ROBIN R. MEANS COLEMAN The only reason they're even in the movie, like this would be an all white movie except we need a character who knows something about voodoo or magic to explain to us what's going on.
REBECCA CLARK-CALLENDER Or spiritual.
ROBIN R. MEANS COLEMAN Which is very similar to the magical Negro. Even if they don't know the answer to the magic, they're there to pat you on your back and say, ‘Go on, you can do it. You can survive, you can figure it out.’
REBECCA CLARK-CALLENDER And one last trope for the list: the sacrificial negro. I have to ask this question. Do Black folks always die first?
ROBIN R. MEANS COLEMAN Not always. There are glaring exceptions. And in fact, there are some cases where they don't die at all. Like in The Thing, Keith David, spoiler, doesn't die. That was very rare that you had a Black character survive, much less till the end.
REBECCA CLARK-CALLENDER We were the first to go in: The Shining, Scream 2, The Unborn, Ghost Ship, One Missed Call to name a few. Don't get me wrong, sometimes we die in the middle: Friday the 13th 7, Nightmare On Elm Street 4. Terror Train, Scream 3.
ROBIN R. MEANS COLEMAN A lot of the time the first person to die is the one who sends the real characters into deeper understanding of what trouble they're in. It's like "Ah, you better change your course or this is going to happen to you."
REBECCA CLARK-CALLENDER So while mainstream horror ground out features that stayed the course, Black creators were working to produce counter-narratives.
ROBIN R. MEANS COLEMAN Black horror films tend to have stories that focus on blackness.
REBECCA CLARK-CALLENDER Robin R. Means Coleman.
ROBIN R. MEANS COLEMAN Often they come out of the imagination, the vision of Black creators.
REBECCA CLARK-CALLENDER In 1940, Black audiences watched The Son of In Ingagi, drastically different from its similarly titled but completely unrelated predecessor. From writer Spencer Williams Jr., the story features Black people just living life and a revolutionary character — a scientist who was a Black woman, Dr. Helen Jackson, played by Laura Bowman.
SON OF INGAGI I've got the greatest discovery in medicine since Louis Pasteur. If it does what I think it will. I've done more for humanity than anyone else on Earth. I don't know why I should worry about humanity. Humanity has never done anything for me. [END CLIP]
REBECCA CLARK-CALLENDER Dr. Jackson uses her talents to try and cure a half man, half ape creature brought back from Africa. Yeah, I know, but back then, it was progress, a small victory that would be followed by bigger ones. Like, for instance, Ben.
NIGHT OF THE LIVING DEAD If we have to, we can run in here and burn up the doors. [END CLIP]
REBECCA CLARK-CALLENDER That's Dwayne Jones as Ben. Lead character of George Romero's 1968 hit Night of the Living Dead. Romero had said he didn't write Ben as black. Jones just gave the best audition. But Night of the Living Dead was a huge moment; a Black character was the lead of a horror movie, and he was brave and smart.
NIGHT OF THE LIVING DEAD Well, you're her father. If you're stupid enough to go die in that trap, that's your business. However, I am not stupid enough to follow you. Now you get the hell down in the cellar. You can be the boss down there. I'm boss up here. [END CLIP]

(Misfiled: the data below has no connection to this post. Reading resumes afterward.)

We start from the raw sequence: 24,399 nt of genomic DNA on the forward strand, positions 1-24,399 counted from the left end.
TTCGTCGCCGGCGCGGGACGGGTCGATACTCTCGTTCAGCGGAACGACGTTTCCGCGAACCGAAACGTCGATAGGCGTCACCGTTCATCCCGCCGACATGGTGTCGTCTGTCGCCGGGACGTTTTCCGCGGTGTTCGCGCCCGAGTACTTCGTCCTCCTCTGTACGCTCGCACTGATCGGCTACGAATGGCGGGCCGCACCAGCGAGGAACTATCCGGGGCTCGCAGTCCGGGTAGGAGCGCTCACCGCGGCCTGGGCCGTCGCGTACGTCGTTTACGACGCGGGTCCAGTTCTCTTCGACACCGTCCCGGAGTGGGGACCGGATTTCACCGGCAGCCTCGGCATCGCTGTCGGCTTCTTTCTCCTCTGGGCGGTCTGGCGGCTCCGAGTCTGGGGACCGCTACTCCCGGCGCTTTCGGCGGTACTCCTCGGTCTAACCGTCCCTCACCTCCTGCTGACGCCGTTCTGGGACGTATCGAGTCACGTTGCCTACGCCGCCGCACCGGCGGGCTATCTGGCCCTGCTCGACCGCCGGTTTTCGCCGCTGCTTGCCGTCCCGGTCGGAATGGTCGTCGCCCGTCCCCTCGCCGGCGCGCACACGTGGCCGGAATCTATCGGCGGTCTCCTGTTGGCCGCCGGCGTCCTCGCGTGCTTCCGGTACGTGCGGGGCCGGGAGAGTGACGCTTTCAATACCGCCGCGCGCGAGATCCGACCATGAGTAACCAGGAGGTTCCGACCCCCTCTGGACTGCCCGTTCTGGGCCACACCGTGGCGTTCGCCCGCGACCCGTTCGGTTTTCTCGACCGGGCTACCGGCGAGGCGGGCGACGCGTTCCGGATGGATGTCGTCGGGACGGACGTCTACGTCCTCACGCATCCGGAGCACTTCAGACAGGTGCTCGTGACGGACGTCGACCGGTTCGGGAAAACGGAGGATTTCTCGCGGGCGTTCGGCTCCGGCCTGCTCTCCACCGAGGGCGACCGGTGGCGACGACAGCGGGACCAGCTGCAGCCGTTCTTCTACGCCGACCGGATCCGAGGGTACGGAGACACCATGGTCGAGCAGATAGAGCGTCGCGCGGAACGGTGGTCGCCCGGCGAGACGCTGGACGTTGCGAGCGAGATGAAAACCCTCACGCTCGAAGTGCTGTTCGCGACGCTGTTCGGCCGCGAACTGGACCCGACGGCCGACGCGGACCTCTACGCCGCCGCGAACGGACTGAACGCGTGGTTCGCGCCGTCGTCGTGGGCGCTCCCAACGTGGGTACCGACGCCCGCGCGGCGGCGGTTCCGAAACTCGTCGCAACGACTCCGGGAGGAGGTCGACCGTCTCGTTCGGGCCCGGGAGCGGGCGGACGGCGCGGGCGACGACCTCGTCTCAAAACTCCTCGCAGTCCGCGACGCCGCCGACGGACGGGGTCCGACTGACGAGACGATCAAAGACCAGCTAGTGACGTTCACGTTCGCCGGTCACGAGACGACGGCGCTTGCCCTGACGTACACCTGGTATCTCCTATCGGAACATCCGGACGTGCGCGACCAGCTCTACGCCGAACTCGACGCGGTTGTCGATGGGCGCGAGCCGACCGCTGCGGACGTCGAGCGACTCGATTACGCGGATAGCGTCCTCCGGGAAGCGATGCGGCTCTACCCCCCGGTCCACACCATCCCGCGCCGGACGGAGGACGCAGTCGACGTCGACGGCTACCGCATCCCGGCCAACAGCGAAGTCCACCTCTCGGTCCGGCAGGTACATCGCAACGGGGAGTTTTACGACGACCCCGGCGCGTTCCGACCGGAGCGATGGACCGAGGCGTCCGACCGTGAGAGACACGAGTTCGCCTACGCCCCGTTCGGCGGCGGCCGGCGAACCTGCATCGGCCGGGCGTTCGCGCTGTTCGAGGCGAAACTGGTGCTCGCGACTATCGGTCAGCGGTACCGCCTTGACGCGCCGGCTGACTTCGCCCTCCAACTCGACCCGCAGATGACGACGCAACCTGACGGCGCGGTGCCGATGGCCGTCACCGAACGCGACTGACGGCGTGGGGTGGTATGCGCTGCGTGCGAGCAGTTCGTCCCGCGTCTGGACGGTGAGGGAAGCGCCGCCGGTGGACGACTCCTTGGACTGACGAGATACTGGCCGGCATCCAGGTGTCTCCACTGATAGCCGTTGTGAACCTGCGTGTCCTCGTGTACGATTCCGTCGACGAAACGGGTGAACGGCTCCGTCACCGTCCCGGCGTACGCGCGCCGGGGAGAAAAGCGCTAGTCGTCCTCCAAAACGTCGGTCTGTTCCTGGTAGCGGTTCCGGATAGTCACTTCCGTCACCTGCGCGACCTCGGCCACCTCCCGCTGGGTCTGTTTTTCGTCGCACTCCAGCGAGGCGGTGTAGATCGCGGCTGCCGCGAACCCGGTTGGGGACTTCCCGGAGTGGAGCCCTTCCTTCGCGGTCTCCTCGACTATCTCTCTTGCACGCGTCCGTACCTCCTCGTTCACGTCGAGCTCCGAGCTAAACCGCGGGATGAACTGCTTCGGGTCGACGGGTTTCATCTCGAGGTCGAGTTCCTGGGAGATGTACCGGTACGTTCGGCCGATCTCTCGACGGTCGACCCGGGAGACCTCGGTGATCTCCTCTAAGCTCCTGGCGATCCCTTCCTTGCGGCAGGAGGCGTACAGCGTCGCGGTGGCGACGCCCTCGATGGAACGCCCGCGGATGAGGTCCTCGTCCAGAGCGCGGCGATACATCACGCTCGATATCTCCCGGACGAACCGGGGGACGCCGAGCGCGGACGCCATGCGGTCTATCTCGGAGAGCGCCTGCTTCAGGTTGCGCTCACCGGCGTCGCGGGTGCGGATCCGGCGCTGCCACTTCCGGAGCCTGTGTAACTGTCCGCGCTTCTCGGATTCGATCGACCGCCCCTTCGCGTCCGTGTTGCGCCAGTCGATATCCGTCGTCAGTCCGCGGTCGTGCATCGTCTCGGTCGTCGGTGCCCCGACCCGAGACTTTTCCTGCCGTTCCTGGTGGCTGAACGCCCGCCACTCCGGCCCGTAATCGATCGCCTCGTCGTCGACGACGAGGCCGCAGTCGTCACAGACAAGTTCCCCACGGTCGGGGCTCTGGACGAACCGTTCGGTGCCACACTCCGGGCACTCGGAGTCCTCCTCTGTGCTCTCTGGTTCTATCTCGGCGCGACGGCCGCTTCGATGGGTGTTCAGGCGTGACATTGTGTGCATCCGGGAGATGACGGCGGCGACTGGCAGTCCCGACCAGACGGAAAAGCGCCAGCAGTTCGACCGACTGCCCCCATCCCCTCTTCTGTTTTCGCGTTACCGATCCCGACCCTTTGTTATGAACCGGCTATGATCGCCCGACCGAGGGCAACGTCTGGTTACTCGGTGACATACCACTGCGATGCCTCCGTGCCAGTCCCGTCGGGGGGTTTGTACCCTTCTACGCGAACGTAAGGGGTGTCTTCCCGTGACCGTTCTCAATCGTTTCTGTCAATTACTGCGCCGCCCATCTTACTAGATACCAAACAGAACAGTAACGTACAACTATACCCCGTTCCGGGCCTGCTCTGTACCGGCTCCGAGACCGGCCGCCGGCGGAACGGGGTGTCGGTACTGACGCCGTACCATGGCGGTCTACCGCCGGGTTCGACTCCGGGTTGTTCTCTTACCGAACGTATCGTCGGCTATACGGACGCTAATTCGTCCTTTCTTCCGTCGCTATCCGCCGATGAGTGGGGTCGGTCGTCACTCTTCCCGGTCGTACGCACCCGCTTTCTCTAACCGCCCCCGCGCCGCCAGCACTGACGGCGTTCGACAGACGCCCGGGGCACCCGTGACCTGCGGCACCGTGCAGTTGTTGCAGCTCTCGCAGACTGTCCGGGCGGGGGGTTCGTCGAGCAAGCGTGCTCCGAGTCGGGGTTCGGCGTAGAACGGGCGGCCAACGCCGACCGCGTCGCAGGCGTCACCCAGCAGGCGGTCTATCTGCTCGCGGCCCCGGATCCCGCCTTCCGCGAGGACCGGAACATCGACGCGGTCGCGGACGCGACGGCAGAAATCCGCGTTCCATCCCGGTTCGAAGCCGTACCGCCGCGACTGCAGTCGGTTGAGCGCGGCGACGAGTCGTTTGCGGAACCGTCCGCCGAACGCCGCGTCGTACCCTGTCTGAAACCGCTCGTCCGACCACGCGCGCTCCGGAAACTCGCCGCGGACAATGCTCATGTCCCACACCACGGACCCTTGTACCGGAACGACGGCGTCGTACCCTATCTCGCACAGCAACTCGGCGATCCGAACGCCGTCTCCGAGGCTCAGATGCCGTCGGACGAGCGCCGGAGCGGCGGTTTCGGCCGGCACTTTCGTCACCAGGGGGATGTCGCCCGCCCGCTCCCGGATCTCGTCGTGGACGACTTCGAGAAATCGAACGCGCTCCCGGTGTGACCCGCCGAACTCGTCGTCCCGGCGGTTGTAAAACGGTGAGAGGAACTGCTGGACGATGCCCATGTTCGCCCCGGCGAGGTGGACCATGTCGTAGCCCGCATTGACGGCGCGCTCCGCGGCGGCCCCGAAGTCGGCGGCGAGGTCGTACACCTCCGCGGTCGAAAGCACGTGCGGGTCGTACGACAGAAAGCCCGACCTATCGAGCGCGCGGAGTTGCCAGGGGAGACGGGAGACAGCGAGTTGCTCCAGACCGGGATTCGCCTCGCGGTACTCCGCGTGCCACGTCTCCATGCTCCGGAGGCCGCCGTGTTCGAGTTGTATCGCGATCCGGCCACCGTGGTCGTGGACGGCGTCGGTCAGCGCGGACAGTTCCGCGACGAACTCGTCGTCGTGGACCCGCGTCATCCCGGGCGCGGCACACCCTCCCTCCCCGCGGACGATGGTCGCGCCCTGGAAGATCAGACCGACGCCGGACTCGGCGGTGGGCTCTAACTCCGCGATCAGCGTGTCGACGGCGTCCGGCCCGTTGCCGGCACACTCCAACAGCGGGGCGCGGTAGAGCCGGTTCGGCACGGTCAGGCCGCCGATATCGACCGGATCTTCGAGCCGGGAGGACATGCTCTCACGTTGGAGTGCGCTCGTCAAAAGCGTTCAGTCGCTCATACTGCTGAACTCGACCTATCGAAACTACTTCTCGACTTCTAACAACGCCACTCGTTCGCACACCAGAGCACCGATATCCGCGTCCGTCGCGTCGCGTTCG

ROBIN R. MEANS COLEMAN A colorblind script is in some ways not possible, right? We bring our whole and full selves, our identity to all kinds of work environments. And I believe Dwayne Jones certainly did that. And he's showing up as a complex personality. He's not overly written, as, you know, sort of super heroic and also in some ways too kind and too accommodating. He's a complex character and we love that about Ben.
REBECCA CLARK-CALLENDER Despite his complexity. Ben still ends up dead — shot by cops in the final minutes of the movie who assume he's the villain. The air, though, had changed. Studios realized there was money to be made from Black audiences, and the blaxploitation era was born.
BLACULA Rising from his tomb, to fill the night with horror: Blacula, Dracula's soul brother. [END CLIP]
REBECCA CLARK-CALLENDER Or Dr. Black in Mr. Hyde in 1976.
- HYDE A monster he could not control, had taken over his very soul. A screaming demon rages inside, turning him into Mr. Hyde. [END CLIP]
REBECCA CLARK-CALLENDER What the truly terrifying puns cover up is a decade in which there are serious attempts to create stories with Black characters at the center and huge leaps forward for Black storytelling. Coleman points to vampire film Ganja & Hess in 1973, directed by Bill Gunn.
GANJA & HESS I will persist and survive without guards or society's sanction.
REBECCA CLARK-CALLENDER The film won the Critics Choice Prize at the Cannes Festival, but when it came to American theaters, producers recut and renamed the film because it wasn't like its punny peers. Regardless, Black creators were carving out space for their work.
ROBIN R. MEANS COLEMAN Black people were kind of showing up and kicking butt and taking names and being strong and powerful on the screen. And we're not kicking each other's butt, right? Kicking the butt of white supremacy like mobsters, gangsters, exploiters, politicians, the police. All of this was an attack on blackness. And Black people are fighting back in these movies. And in blaxploitation movies, they tend to win.
REBECCA CLARK-CALLENDER It's important to note here these films have problems. Blacula had some incredibly homophobic language, and Black women were still often hypersexualized. But blaxploitation movies began a decades long wave of Black horror films that could be pure entertainment and or convey something bigger. And in 1995, a movie came out that is now considered a cult classic: Tales from the Hood.
RUSTY CUNDIEFF Well, I liked horror, but I wasn't a fan of just monster movies for the sake of monster movies. But I also like tales that had some sort of moral component to them.
REBECCA CLARK-CALLENDER Rusty Cundieff is the director of Tales from the Hood, an anthology told in four parts. One on police brutality, one on domestic abuse, another on racist politicians. And a final story on gang violence. The movie has moments that resonate today, like the opening ad in the political tale:
TALES FROM THE HOOD The fact is, affirmative action, quotas, reparations all mean one thing: another qualified individual won't get a job or an education simply because he's not the right color.